Friday, June 30, 2006

Treaties (including Geneva) are still part of the Supreme Law of the Land

[Bumped w/ Update]

From Article VI:
This Constitution, and the Laws of the United States which shall be made in Pursuance thereof; and all Treaties made, or which shall be made, under the Authority of the United States, shall be the supreme Law of the Land; and the Judges in every State shall be bound thereby, any Thing in the Constitution or Laws of any State to the Contrary notwithstanding.

In perhaps its most significant decision this term, Hamdan v. Rumsfeld, the Supreme Court held today (.pdf of decision here) that the Guantanamo military tribunals violate the laws of war. Most importantly, as discussed by Marty Lederman at SCOTUSblog and Glenn Greenwald at Unclaimed Territory, the Court held that Common Article 3 of the Geneva Conventions governs as a matter of treaty obligation to all conflicts, including those involving so-called "enemy combatants," the category invented by Administration lawyers to skirt Geneva's rules and allow the President to order prohibited conduct.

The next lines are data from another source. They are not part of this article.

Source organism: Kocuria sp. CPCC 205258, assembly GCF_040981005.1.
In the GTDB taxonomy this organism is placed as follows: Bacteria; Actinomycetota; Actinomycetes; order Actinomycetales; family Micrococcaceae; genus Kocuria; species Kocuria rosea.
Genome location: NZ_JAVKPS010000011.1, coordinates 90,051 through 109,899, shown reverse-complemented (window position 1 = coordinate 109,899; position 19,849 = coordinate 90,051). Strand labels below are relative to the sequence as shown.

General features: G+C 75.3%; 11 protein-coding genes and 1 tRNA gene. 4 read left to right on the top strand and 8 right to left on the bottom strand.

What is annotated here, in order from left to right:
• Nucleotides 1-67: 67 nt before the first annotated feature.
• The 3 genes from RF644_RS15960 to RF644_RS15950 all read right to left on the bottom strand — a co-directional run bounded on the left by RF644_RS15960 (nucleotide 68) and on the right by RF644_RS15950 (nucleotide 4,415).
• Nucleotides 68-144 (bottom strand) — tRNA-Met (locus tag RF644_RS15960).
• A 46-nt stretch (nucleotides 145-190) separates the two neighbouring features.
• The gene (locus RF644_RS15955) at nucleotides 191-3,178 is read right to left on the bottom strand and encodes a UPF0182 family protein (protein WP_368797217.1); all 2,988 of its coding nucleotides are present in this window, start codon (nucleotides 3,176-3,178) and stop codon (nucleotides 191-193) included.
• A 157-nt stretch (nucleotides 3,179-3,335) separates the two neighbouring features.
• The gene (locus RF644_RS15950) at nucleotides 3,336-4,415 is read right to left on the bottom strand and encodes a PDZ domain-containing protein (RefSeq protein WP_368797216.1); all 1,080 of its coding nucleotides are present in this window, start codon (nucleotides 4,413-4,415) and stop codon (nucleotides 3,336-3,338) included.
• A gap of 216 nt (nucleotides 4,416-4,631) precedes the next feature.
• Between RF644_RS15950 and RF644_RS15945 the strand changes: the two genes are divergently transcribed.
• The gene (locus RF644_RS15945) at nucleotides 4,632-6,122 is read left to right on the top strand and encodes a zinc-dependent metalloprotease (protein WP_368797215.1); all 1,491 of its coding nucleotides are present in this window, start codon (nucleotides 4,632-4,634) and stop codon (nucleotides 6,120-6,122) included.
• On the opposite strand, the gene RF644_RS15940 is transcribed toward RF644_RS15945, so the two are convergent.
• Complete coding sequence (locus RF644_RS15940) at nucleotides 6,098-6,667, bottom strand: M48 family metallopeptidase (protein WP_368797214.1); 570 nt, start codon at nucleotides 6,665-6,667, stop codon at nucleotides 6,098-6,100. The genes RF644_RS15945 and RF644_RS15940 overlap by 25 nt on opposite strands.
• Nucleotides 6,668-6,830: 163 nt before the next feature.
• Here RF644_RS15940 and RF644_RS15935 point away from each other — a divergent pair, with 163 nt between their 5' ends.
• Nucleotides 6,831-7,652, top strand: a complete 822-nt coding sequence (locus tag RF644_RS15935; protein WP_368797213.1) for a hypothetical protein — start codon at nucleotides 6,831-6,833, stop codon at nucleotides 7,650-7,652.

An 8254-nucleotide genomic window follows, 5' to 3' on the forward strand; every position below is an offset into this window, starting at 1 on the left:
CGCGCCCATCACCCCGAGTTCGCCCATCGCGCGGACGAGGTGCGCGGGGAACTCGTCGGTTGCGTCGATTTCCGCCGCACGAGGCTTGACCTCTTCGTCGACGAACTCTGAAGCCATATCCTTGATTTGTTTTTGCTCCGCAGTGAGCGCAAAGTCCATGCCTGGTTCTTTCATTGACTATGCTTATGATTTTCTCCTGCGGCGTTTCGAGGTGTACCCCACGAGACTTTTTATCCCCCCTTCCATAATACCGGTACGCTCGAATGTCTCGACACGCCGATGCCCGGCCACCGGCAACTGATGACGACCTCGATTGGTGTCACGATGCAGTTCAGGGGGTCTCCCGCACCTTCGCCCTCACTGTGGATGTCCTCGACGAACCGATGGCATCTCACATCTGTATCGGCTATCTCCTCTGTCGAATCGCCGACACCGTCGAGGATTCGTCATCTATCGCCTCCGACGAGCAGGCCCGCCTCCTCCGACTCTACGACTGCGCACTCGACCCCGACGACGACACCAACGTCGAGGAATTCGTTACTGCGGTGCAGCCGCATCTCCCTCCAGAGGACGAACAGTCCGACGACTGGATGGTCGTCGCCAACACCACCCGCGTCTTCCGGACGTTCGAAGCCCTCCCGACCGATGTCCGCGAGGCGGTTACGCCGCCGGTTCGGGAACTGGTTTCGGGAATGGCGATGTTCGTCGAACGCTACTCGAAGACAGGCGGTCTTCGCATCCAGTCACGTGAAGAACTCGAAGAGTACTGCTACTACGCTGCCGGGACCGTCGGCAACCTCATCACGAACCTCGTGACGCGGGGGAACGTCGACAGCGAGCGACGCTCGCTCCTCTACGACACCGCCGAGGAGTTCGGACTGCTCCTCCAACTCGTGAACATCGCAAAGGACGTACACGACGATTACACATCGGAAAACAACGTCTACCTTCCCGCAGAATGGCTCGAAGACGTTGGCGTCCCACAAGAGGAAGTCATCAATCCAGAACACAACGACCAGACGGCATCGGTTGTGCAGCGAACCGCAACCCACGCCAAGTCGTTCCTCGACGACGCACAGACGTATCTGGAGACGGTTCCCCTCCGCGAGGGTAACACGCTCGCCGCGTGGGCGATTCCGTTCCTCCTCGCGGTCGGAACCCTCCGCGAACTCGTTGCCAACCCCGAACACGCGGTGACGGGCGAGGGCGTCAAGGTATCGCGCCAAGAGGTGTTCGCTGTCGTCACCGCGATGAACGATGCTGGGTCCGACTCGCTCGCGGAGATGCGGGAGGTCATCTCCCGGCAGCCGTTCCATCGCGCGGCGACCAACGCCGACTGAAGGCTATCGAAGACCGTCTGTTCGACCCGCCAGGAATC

The implication is that a wide range of torture and harsh interrogation techniques that arguably do not violate constitutional "due process" obligations remain illegal under Geneva, in which we agreed with the majority of the nations of the world to set higher standards for ourselves--including in conflicts with non-signatory combatants such as Al Qaeda. Additionally, as Greenwald notes: "the Court severely weakened, if not outright precluded, the administration's legal defenses with regard to its violations of FISA," and it "repeatedly emphasized the shared powers which Congress and the Executive possess with regard to war matters."

This is good news for fans of separation of powers and constitutional checks and balances.

Further analysis (via

Michael Froomkin, Hamden Highlights
Steve Vladeck, After Hamdan: Reclaiming Congressional War Power
Marty Lederman, Legislative Supremacy, The Laws of War, and the Geneva Holding
Jack Balkin, Hamdan as a Democracy-Forcing Decision


Here's some further reading on Hamden:

Aziz Huq has more at the ACS Blog: Hamdan and the Youngstown Framework

Orin Kerr: Justice Kennedy, Youngstown, and Article II

Mark Graber: Hamdan As What We Make It

Lyle Denniston: Analysis: What Hamdan did not decide

Hilzoy in Hamdan: Clearing Up A Few Points tries to clear up some misconceptions about the decision.


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